George Osborne to remain stubborn on tax credits despite Tory backlash: 'We are not going to move on it... no caveats'

Downing Street set to resist growing pressure from Tory MPs, with former Cabinet minister Andrew Mitchell the latest to call for plans to slash £4.5bn from tax credits bill to be 'tweaked' 

Matt Dathan
Online political reporter
Monday 19 October 2015 13:33
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David Cameron and George Osborne have come under increasing pressure to soften the blow of their plans to cut tax credits
David Cameron and George Osborne have come under increasing pressure to soften the blow of their plans to cut tax credits

David Cameron and George Osborne will remain stubborn on their plans to cut £4.5bn a year from the working tax credits bill, with a Downing Street source insisting they are "not going to move on it".

It comes despite another senior Conservative figure urging a rethink on the cuts, which are set to make 3.2 million families worse off by an average of £1,300 a year when they come into effect next April.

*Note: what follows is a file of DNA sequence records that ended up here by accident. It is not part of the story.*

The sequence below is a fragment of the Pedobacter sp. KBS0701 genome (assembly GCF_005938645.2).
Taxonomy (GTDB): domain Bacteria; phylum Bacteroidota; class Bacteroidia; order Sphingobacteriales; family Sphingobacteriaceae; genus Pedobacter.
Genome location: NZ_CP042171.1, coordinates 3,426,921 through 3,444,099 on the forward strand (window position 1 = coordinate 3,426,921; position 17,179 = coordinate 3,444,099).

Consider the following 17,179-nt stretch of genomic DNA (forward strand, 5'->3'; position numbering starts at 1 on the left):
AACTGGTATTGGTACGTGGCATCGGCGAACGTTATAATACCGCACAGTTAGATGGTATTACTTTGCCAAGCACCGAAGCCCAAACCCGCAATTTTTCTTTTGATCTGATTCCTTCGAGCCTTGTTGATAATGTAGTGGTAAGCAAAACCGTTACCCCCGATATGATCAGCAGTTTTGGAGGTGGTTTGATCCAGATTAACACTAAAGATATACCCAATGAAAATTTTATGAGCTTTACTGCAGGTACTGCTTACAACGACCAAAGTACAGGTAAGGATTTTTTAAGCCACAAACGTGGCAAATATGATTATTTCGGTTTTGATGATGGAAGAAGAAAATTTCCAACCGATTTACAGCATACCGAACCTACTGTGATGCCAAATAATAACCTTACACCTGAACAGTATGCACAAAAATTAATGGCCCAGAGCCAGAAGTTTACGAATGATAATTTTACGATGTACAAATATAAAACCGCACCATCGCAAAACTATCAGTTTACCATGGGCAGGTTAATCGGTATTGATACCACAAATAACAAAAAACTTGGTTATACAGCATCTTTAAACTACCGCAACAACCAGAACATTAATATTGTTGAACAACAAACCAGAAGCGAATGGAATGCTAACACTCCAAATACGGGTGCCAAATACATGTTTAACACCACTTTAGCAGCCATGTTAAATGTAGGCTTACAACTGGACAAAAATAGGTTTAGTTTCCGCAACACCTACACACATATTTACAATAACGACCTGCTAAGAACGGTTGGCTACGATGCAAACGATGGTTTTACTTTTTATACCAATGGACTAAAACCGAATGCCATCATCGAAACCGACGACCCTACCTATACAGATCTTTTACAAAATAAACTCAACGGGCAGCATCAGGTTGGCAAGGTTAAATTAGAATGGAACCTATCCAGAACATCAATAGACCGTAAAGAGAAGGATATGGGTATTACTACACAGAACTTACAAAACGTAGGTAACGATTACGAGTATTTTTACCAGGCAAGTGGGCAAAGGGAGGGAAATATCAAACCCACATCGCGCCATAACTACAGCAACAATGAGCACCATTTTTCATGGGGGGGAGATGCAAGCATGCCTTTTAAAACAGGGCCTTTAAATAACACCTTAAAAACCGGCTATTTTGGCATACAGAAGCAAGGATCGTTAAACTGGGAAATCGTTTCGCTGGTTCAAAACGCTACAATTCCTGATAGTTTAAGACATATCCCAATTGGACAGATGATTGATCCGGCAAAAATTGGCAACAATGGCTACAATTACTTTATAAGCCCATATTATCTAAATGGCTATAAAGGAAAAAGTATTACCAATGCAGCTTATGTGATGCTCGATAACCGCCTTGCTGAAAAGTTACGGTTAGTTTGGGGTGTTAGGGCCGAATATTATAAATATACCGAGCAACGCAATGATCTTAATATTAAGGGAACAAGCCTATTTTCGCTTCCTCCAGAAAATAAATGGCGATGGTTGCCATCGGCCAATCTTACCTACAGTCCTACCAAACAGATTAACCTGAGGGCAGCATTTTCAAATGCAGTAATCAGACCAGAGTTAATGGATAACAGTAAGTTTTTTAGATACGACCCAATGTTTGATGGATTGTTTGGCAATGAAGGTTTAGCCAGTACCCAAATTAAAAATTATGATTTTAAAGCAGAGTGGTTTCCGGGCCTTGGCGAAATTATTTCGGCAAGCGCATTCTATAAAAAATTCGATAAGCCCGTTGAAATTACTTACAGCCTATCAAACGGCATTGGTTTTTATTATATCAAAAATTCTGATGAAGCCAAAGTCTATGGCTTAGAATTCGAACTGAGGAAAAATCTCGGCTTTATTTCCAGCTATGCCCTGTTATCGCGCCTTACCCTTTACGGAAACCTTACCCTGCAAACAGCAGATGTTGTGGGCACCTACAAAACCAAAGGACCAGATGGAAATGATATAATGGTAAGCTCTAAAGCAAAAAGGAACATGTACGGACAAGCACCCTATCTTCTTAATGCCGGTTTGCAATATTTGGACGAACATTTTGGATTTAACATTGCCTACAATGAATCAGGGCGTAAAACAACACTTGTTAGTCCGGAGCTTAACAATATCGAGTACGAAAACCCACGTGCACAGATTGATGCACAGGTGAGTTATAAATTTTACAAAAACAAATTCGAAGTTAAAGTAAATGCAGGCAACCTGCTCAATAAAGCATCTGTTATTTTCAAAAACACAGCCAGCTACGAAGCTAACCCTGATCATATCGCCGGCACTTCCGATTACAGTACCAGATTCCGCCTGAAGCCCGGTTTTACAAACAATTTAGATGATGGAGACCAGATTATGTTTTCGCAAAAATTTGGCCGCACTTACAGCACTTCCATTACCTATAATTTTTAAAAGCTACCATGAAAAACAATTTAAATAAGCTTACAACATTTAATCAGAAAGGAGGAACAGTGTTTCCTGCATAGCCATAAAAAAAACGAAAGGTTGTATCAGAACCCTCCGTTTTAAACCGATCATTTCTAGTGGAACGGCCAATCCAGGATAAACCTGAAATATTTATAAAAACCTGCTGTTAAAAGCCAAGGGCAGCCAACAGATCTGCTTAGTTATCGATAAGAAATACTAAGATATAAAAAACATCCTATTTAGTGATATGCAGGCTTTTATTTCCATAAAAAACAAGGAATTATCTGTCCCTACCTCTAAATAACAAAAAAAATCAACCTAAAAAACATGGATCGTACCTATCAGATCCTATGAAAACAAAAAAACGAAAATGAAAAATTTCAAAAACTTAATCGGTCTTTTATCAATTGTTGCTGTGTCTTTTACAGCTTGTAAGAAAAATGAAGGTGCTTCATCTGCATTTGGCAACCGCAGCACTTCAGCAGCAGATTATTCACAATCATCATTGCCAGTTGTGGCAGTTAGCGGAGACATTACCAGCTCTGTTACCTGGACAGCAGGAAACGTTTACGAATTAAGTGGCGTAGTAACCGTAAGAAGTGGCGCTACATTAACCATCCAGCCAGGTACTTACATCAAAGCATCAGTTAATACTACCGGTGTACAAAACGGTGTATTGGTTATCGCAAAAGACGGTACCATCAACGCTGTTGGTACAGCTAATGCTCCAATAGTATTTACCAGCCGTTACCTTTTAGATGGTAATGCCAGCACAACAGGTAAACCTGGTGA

Andrew Mitchell, who served in Mr Cameron's Coalition cabinet, called for the reforms to tax credits to be "tweaked" to limit the impact on the hardest-hit families and said he expected the Chancellor would keep an “open mind” on the issue.

However, a Downing Street source told Monday's Financial Times: “We are not going to move on it all. We are steadfastly committed to this whole policy. No caveats.”

Mr Mitchell followed Boris Johnson in speaking out about the impact of the cuts on low income families. The Mayor of London, who is angling for an expected leadership bid when Mr Cameron stands down at the end of the Parliament, said his party needed to "work on" the plans and "mitigate and palliate" their impact.

Two Tory MPs, David Davis and Stephen McPartland, voted against the motion to reform tax credits, which passed last month.

Analysis by Labour found 71 Conservative MPs would be vulnerable to losing their seats in parliament to a public backlash against the tax credit cuts, which the Government claims will raise the Treasury up to £5.8bn a year by 2021.

Public opposition to the policy appears to be hardening, with a ComRes poll for the Independent On Sunday suggesting 43 per cent disagree that the cuts are needed – compared to 34 per cent who agree.

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